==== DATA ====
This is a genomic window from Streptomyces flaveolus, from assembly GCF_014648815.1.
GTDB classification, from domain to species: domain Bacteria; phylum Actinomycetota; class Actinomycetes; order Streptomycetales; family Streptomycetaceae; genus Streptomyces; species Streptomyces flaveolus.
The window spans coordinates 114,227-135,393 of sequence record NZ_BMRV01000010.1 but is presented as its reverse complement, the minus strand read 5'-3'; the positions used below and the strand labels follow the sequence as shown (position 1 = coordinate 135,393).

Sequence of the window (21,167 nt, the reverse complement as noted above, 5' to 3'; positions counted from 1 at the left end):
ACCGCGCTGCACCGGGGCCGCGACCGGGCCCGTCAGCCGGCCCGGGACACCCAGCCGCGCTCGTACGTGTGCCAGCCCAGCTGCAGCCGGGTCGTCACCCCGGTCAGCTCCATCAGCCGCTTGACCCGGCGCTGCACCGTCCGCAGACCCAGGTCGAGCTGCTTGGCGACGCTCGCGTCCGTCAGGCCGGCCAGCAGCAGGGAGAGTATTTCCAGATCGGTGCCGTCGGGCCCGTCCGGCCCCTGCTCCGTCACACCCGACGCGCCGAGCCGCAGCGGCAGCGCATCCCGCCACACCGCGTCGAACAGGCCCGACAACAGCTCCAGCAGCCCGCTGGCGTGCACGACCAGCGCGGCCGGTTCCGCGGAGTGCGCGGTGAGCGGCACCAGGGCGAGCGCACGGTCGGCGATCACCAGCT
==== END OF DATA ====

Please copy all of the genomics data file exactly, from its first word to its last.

This is a genomic window from Streptomyces flaveolus, from assembly GCF_014648815.1.
GTDB classification, from domain to species: domain Bacteria; phylum Actinomycetota; class Actinomycetes; order Streptomycetales; family Streptomycetaceae; genus Streptomyces; species Streptomyces flaveolus.
The window spans coordinates 114,227-135,393 of sequence record NZ_BMRV01000010.1 but is presented as its reverse complement, the minus strand read 5'-3'; the positions used below and the strand labels follow the sequence as shown (position 1 = coordinate 135,393).

Sequence of the window (21,167 nt, the reverse complement as noted above, 5' to 3'; positions counted from 1 at the left end):
ACCGCGCTGCACCGGGGCCGCGACCGGGCCCGTCAGCCGGCCCGGGACACCCAGCCGCGCTCGTACGTGTGCCAGCCCAGCTGCAGCCGGGTCGTCACCCCGGTCAGCTCCATCAGCCGCTTGACCCGGCGCTGCACCGTCCGCAGACCCAGGTCGAGCTGCTTGGCGACGCTCGCGTCCGTCAGGCCGGCCAGCAGCAGGGAGAGTATTTCCAGATCGGTGCCGTCGGGCCCGTCCGGCCCCTGCTCCGTCACACCCGACGCGCCGAGCCGCAGCGGCAGCGCATCCCGCCACACCGCGTCGAACAGGCCCGACAACAGCTCCAGCAGCCCGCTGGCGTGCACGACCAGCGCGGCCGGTTCCGCGGAGTGCGCGGTGAGCGGCACCAGGGCGAGCGCACGGTCGGCGATCACCAGCT